Gullion with guitar

Each of Hunter Gullion’s tracks starts with a guitar. “A lot of people, when they think of electric guitar, they think of rock and roll,” he said. “That’s not at all what it is. You can do anything on a guitar.”

OTTUMWA — In the past, the lack of a local music scene might have killed an aspiring musician’s career before it even started. The internet has changed all that. Young artists now have instant access to fans, distribution and collaborators.

But many still want to perform.

Hunter Gullion, a senior at OHS, struggled with this challenge. Despite a growing online presence, Ottumwa’s limited number of venues means his chances to perform are few and far between. Gullion said his music, which has traits of both rock and hip-hop, is even harder to market in a town where rock and country musicians dominate.

Gullion is known online by his stage name Yung Hunny. He doesn’t look like a stereotypical rapper. He wears no gold, no chains, and has no tattoos. When he speaks he does so quietly. Gullion looks, in fact, like every other kid his age. If you stuck him in a classroom or the Schaffer student section, he would simply disappear.

Hunter Gullion

Hunter Gullion’s music crosses genre, and he said it doesn’t fit neatly into any category. But it seems to be finding an audience online.

So when Gullion posted his song “I Don’t Wanna See You,” an emotionally vulnerable and introspective pop ballad, it took many who knew him by surprise. For one, it was a radical departure from the boisterous, sarcastic, skateboarding persona he previously presented. For another, few, if anybody, knew he harbored any musical talent or ambition.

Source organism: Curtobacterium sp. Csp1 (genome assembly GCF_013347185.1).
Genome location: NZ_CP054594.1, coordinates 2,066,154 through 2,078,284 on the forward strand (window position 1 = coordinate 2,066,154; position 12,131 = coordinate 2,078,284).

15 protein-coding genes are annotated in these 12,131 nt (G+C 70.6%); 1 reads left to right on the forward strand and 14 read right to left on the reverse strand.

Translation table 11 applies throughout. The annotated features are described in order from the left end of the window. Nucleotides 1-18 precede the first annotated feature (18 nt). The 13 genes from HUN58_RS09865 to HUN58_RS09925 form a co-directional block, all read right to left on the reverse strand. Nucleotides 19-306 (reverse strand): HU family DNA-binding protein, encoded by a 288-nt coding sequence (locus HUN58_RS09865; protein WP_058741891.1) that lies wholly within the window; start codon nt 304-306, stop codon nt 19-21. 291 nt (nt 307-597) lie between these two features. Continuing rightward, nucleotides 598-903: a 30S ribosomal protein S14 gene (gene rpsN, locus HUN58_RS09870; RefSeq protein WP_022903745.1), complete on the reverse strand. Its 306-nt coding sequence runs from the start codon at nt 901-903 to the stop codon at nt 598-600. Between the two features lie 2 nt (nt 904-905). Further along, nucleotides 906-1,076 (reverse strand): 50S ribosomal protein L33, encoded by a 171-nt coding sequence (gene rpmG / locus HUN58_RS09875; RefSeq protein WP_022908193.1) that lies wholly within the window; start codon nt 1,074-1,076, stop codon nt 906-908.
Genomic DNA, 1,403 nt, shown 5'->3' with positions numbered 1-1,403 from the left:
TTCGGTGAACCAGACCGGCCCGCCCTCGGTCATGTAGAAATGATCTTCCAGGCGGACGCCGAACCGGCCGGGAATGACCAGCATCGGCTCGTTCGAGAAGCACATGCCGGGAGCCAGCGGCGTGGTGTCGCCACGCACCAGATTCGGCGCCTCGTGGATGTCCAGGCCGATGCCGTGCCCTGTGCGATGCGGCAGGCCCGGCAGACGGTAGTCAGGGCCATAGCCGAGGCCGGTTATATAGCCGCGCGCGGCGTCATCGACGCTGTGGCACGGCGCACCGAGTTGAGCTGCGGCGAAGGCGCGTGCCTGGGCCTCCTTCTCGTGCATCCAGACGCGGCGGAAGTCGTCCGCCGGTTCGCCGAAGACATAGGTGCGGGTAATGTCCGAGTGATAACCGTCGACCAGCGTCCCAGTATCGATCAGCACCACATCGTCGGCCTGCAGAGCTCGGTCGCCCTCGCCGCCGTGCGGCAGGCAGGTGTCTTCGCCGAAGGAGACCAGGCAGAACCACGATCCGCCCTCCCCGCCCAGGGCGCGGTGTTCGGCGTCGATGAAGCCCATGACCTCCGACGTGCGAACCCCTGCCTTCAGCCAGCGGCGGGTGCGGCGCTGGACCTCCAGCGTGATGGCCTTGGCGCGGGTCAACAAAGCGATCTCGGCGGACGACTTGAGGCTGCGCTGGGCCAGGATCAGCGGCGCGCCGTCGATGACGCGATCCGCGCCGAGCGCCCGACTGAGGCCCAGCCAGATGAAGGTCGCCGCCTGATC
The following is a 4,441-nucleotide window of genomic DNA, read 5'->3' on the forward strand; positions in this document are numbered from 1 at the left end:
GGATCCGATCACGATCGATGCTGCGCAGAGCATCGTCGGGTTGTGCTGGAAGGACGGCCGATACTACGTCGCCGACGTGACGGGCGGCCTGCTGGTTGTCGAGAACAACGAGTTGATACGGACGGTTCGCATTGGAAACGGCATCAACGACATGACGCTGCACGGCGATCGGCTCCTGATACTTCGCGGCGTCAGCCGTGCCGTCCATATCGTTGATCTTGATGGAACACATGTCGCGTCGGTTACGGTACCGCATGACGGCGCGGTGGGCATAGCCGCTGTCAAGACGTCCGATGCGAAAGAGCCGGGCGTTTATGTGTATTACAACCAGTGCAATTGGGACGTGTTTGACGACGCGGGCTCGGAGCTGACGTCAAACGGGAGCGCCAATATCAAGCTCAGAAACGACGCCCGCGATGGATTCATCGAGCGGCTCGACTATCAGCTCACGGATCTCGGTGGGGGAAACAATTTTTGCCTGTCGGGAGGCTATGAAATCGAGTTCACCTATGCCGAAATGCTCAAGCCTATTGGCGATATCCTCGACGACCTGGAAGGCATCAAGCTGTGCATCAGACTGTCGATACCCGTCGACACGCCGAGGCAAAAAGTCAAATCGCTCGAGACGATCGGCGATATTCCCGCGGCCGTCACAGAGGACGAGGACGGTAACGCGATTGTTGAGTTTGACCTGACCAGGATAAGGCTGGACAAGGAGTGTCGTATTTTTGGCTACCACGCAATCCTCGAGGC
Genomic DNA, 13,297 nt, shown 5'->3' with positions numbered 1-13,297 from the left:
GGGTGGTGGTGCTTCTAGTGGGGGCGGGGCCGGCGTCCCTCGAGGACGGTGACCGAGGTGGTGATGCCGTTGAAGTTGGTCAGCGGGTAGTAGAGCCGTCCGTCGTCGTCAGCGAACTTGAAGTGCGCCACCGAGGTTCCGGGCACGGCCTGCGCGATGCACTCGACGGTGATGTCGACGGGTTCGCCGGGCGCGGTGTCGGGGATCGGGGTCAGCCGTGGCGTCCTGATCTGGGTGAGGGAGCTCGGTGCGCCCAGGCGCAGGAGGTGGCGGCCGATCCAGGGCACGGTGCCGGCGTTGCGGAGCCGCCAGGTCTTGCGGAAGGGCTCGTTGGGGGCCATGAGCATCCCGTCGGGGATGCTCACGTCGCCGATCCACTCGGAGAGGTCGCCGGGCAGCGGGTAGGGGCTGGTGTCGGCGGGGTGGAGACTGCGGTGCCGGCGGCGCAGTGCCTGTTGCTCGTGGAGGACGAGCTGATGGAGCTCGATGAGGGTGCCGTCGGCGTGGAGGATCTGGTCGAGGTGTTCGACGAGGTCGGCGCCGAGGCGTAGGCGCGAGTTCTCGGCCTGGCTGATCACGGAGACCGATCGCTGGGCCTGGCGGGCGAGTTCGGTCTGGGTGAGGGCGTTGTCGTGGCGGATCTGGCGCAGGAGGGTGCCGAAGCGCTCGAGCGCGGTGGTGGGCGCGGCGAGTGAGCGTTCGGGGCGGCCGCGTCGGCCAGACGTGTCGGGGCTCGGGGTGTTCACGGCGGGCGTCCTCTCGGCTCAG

“I thought I was gonna get bullied for it,” he said with a chuckle. “And I was like, whatever. Nobody’s gonna listen to it except for my friends.”

Instead, Gullion woke up the morning after the song went live with notifications flooding his phone. His friends had taken positively to it, as he’d expected, but there were also plenty of people he didn’t know very well posting it around.

Since that first song, Gullion has posted 10 others and a six-track EP called “The Hunny Tape.” He’s amassed 52,354 total plays on SoundCloud, and one song, “I’m not Ok,” has been listened to close to 14,000 times.

Gullion’s sound evades easy definition. While it could easily be classified under hip-hop, and he sometimes raps, he also sings and plays electric guitar. His lyrics often focus on themes like heartbreak and loneliness, or growing up in a town where there’s not a lot to do.

What can’t be denied is how catchy Gullion’s songs can be. His breakout tune featured the earworm verse: “Baby, tell me, why you gotta go? Tell me that you love me but I just don’t know.” When paired with Gullion’s vulnerable delivery, it quickly gets stuck in a listener’s head.

“A lot of my music is very emotional,” he said. “That’s what I love about music. I’m more cautious about talking about my feelings than I am making a song and having thousands of people listen to it.”

When asked if he considered himself a melancholy person, Gullion paused. His father’s dog, Bentley, snored beside him on the couch.

“Yeah,” he said. Then he laughed. “Yeah, a little bit.” He paused again and shifted on the couch. “I’ve always kind of struggled with mental health and stuff like that. I’ve never really had a lot of friends. I don’t wanna say I’m popular, but people know who I am. But it’s not like I have a lot of friends. There’s also a really big stigma for guys to not share their emotions, and I think that’s ridiculous. So it’s kind of my way of getting that off my chest or off my mind.”